Page 3 of 6 FirstFirst 1 2 3 4 5 6 LastLast
Results 15 to 21 of 38
  1. #15
    Senior Member ross24's Avatar
    Join Date
    Sep 2009
    Location
    Rickmansworth
    Posts
    654
    Hi Cardy, I used to sail at Datchet quite a lot. It's good there as far as inland venues go. It's a huge reservoir, but it can be a bit tricky getting in and out from the main slip way (in front of the club house), but they have fitted some carpet to the slope as you enter the water to make it easier and less slippery.

    South westerly is generally considered the best wind direction there but you can sail in winds coming from all round really. North easterly to easterly aren't that good as they are offshore from the main launch point by the clubhouse. Plus those wind directions are usually the coldest!

    They've recently invested some money in doing up the changing rooms / showers so they're quite nice now. And it's good to have a hot shower after getting cold and wet. Plus they do food on the weekends.

    Rather than full on gloves maybe get some mitts such as these...

    http://www.boardwisecannock.co.uk/ne...tt-p-4135.html

    I sail all year round. And use those when cold. They allow you to grip the boom so prevent forearms cramping as happens with full gloves.

    I would also definitely recommend a neoprene beanie hat or full on hood. I use both depending on conditions.

    Let us know how you get on, and I may see you down there sometime
    '16: 16
    '17: 9

  2. #16
    Senior Member
    Join Date
    Jan 2014
    Location
    banned
    Posts
    1,703
    Just to add to the head wear points, some people do not get on with the full hood. It seems that many, especially beginners, need to hear the wind and people shouting at them to get out of the way etc. Some find that they just struggle with balance when their ears are covered. Beanies seem to work better for those who struggle with a full hood.

  3. #17
    Junior Member
    Join Date
    Nov 2016
    Posts
    18
    OK here we go. All kitted out and a beginner course on this weekend (25th and 26th March) at Datchet. Quite excited really, not really sure if this is going to be successful or complete failure. Looking pretty cold out there though.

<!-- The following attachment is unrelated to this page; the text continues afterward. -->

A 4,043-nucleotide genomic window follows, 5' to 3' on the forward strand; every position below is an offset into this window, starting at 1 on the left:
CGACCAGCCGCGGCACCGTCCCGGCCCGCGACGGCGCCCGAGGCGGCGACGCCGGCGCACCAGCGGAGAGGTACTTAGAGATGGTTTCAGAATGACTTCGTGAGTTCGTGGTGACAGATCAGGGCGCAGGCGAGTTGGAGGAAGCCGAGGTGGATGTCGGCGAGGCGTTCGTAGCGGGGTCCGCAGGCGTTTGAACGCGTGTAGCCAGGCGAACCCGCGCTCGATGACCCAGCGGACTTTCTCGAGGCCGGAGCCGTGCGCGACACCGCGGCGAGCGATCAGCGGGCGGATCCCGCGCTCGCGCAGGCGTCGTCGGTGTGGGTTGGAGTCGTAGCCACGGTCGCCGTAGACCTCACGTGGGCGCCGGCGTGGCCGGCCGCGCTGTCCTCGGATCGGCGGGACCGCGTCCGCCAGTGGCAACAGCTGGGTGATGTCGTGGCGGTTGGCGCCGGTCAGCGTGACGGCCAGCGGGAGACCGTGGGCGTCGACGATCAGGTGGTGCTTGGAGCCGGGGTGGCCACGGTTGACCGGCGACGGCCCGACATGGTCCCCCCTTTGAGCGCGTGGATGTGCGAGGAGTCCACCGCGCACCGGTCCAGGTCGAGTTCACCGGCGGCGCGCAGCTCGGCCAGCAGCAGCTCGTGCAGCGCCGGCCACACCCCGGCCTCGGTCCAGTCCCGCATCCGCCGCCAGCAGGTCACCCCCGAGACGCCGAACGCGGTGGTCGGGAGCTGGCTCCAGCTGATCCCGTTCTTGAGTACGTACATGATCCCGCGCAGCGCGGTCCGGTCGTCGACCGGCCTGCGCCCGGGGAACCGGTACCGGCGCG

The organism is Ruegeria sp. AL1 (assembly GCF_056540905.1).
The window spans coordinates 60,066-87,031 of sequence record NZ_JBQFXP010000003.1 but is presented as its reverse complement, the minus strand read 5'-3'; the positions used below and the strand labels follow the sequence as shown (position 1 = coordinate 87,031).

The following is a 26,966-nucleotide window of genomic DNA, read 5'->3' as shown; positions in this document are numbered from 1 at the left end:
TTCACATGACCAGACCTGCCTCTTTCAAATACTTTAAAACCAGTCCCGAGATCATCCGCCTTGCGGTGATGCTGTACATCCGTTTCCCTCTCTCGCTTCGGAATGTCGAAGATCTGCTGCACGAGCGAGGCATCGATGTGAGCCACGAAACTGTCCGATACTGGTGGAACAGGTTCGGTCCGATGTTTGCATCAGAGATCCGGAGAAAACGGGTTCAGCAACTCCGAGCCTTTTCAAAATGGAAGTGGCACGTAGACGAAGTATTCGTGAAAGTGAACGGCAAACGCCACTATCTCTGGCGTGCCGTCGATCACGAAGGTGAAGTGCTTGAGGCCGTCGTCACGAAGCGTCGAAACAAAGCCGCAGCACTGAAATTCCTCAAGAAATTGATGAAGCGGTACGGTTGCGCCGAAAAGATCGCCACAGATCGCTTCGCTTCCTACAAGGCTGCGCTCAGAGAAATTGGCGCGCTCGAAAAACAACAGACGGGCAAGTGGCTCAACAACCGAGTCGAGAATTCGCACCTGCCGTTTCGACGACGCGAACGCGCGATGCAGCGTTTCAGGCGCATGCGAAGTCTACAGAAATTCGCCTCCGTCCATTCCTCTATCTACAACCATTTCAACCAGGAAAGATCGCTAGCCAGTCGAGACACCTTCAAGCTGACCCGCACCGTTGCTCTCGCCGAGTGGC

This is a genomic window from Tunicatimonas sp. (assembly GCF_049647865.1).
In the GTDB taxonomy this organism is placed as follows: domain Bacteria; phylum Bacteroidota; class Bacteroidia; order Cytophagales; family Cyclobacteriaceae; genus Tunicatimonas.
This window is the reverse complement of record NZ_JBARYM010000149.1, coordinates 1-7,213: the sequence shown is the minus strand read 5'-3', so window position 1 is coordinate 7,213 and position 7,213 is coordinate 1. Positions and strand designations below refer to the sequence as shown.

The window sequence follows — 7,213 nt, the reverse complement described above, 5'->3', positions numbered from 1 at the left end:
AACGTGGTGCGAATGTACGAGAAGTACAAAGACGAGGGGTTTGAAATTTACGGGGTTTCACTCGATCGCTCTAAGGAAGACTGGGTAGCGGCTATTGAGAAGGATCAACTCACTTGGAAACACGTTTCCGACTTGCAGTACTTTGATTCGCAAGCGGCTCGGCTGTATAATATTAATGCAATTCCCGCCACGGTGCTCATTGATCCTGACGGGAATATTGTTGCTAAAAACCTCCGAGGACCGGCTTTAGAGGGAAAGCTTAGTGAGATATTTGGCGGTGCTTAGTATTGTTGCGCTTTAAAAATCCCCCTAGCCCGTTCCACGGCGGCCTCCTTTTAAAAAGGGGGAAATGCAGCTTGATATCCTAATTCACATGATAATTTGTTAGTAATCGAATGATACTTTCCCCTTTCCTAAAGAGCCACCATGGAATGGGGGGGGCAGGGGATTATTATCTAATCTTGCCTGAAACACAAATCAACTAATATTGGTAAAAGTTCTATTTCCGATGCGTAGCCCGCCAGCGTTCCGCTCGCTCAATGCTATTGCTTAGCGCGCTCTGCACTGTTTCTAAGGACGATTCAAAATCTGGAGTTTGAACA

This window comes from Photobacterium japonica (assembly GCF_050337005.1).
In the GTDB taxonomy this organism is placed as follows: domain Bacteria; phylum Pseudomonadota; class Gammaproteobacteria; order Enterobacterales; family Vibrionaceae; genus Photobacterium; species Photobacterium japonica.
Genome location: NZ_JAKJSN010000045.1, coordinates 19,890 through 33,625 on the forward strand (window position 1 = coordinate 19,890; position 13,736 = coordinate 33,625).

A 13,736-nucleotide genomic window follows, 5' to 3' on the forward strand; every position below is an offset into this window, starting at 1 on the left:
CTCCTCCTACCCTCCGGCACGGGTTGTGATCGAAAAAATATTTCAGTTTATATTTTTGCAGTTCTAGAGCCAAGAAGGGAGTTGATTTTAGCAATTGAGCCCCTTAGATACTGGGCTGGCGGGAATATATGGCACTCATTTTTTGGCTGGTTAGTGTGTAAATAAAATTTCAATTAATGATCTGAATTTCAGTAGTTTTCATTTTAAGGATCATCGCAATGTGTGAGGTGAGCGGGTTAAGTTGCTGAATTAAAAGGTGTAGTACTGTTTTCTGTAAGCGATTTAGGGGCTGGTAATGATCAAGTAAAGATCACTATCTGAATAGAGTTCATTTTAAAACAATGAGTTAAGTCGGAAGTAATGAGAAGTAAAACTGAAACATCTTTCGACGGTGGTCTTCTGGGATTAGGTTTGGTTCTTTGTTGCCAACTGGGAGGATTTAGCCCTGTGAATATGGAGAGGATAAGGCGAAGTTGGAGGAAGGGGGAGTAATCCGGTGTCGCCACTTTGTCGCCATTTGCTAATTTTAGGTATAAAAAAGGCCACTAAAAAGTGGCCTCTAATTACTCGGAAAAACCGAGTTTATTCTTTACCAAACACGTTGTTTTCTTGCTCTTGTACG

4. #18
    Senior Member
    Join Date
    Nov 2015
    Posts
    692
    Quote Originally Posted by Cardy View Post
    OK here we go. All kitted out and a beginner course on this weekend (25th and 26th March) at Datchet. Quite excited really, not really sure if this is going to be successful or complete failure. Looking pretty cold out there though.
    Good luck - hope all goes well. I'm sure you will be fine temp wise.

  5. #19
    Senior Member TwoFish's Avatar
    Join Date
    Apr 2004
    Location
    towards the right
    Posts
    3,288
    Have fun. Just be aware you're getting into a dangerous addiction .
    Eeeh 'tis grim dahn Sarf.

  6. #20
    Senior Member
    Join Date
    Jul 2004
    Posts
    2,488
    I haven't read through but much of the freezing is when changing back after sailing. So whether you have somewhere warm like a van or club house makes a big difference. A hooded suit keeps your head and neck warmer. And Ion claw gloves keep your hands warm without compromising boom grip too much. If you apply rubber glue on the seams they may last more than a few times. Sailing in the cold is not only a question of how much your willing to suffer there and then but potentially also about longer term health issues. I've been out in 5 degrees air temps twice lately if anyone should wonder if I'm a pussy. Even with multiple layers of clothing I find that a bit too low. Nine is fine!
    The infamous wavewriter

  7. #21
    Junior Member
    Join Date
    Mar 2017
    Posts
    1
    Cardy, looks like north easterlies saturday and sunday which sounds like the worst direction for Datchet! Air temps look ok and wind looks around force 3 (you might be better off with slightly less to start with).

    It's really important for people to have a positive experience in their first sessions (I know you have tried it on holidays before). I did a weekend course back in the 80s on inland water. The first day was way too windy. People were planing around on the short boards of the day. I had a pretty miserable few hours ending with a trip back to the shore on the rescue boat. It was no day for a beginner and the school should really have asked us to come back another day. Nobody bothered to tell me it was too windy to learn and not knowing any better, I went home briused and fed up thinking this was way too hard & wasn't the sport for me. Very nearly didn't go back the next day. I did though and fortunately it was sunny and warm with a light breeze. Ideal learner conditions and I went home with my RYA level 1 certificate and my life changed forever...!

    However for every windsurfer who got hooked like me I reckon here must be another potential windsurfer who didn't because of poor first few hours experiences. So if you're getting nowhere because it's too windy/cold/offshore from the launch, don't be afraid to pack up and try another day.

    Good luck!

Posting Permissions

  • You may not post new threads
  • You may not post replies
  • You may not post attachments
  • You may not edit your posts
  •